* Simon de Baliden was Vicar-General of the diocese of Coventry and Lichfield in 1274. Howard's Lichfield, p. 184.


appeal to the archbishop, that the abbot should in perpetuity hold himself bound to provide an image of the Blessed Virgin to stand in the chancel, and all other things necessary for the chancel, except the chalice and missal, which the parish were to find. The parishioners claimed that the monks of Darley ought also to do all that was necessary for the sustentation and repair of the nave, seeing how much property they held in the parish.* But the decision on this point was that the abbey was only to be responsible for that portion of the general burdens of the nave and of providing the Holy Bread ✝ that corresponded with the extent of their lands, mansions, and other possessions within the limits of the parish.
The parishioners of Crich set apart 5 acres 3½ roods of arable land, out of the common fields of Tansley, ❢ to provide for a lamp to be always burning before the image of the Virgin in the chancel. There were also several other small individual endowments for the same purpose.
An indenture made in 1368 between Roger Beler, William de Wakebridge, Henry de Codyntone, Roger Kybbulle, jun., Henry de Merlache, Adam del Hulle, Thomas de Biggynges, Henry Clerke, Robert Burgulone, Henry de Plastowe, Simon de Whetcrofte, Adam Couper, Peter Couper, John Hayward and Richard Bateman de Wyssintone, John, son of Robert de Tannesley, Adam Haselbache, and many other parishioners of Crich, of the one part, and William de Weston, vicar of Crich, of the other part, provides that all the ornaments and vestments that have been furnished individually or collectively for the use of the clergy, chaplains, and others ministering in the church of Crich, between the years 1349 and 1868, shall be placed in the custody of William de Weston, the vicar, and his successors, to be held by them for the use of the parish, and not to be privately appropriated or sold by them or by the abbots of Darley. The articles are thus specified : One vestment de viridi Camacæ with two tunicles and one cope of the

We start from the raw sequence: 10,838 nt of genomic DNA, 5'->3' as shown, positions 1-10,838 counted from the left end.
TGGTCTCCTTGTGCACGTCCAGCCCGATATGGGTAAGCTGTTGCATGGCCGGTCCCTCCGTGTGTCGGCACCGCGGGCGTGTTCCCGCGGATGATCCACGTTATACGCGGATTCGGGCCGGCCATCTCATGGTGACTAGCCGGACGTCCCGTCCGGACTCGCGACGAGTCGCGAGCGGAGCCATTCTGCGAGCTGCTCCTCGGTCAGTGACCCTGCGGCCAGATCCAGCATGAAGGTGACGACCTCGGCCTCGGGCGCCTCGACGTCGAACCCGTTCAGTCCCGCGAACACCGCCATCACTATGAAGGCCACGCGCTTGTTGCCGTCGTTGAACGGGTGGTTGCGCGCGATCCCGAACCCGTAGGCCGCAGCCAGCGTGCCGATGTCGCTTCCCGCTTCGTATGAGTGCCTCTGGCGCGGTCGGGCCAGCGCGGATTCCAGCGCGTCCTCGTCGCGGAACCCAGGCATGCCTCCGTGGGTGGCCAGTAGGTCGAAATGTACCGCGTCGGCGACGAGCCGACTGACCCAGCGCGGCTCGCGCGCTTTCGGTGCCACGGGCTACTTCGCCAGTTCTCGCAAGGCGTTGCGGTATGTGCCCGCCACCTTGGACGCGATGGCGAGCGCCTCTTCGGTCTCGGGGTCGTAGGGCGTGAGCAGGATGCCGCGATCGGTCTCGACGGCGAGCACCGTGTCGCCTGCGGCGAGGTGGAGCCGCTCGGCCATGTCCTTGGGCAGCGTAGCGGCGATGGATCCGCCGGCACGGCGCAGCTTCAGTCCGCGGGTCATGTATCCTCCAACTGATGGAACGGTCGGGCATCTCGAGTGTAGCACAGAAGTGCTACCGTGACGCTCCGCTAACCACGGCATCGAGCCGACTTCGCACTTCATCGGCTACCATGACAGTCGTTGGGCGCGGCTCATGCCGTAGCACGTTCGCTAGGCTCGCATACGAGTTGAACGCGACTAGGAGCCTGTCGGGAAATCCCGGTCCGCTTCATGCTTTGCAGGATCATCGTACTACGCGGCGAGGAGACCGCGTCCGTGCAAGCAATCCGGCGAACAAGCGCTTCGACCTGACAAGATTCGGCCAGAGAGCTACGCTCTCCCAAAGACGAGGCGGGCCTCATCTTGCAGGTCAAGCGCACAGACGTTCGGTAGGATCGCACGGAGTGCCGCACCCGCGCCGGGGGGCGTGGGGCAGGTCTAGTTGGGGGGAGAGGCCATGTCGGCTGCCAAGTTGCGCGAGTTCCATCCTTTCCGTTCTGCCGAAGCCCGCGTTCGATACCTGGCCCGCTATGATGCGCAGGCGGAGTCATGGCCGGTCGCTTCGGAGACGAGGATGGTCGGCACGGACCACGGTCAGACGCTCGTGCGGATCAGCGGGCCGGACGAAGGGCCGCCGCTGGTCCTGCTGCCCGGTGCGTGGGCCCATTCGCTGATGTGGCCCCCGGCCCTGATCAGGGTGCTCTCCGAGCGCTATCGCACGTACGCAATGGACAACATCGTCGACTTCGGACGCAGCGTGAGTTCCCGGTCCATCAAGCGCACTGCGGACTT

* In addition to the lands and tithes already mentioned, Darley Abbey also held the whole of the manor of Wistauton (now called Wessington), in this parish, which was granted to them by Ralph Fitz Odo and Geoffrey de Constantine. The monks had a chapel attached to their grange of Wistanton, but we have not been able to glean anything respecting its site or history.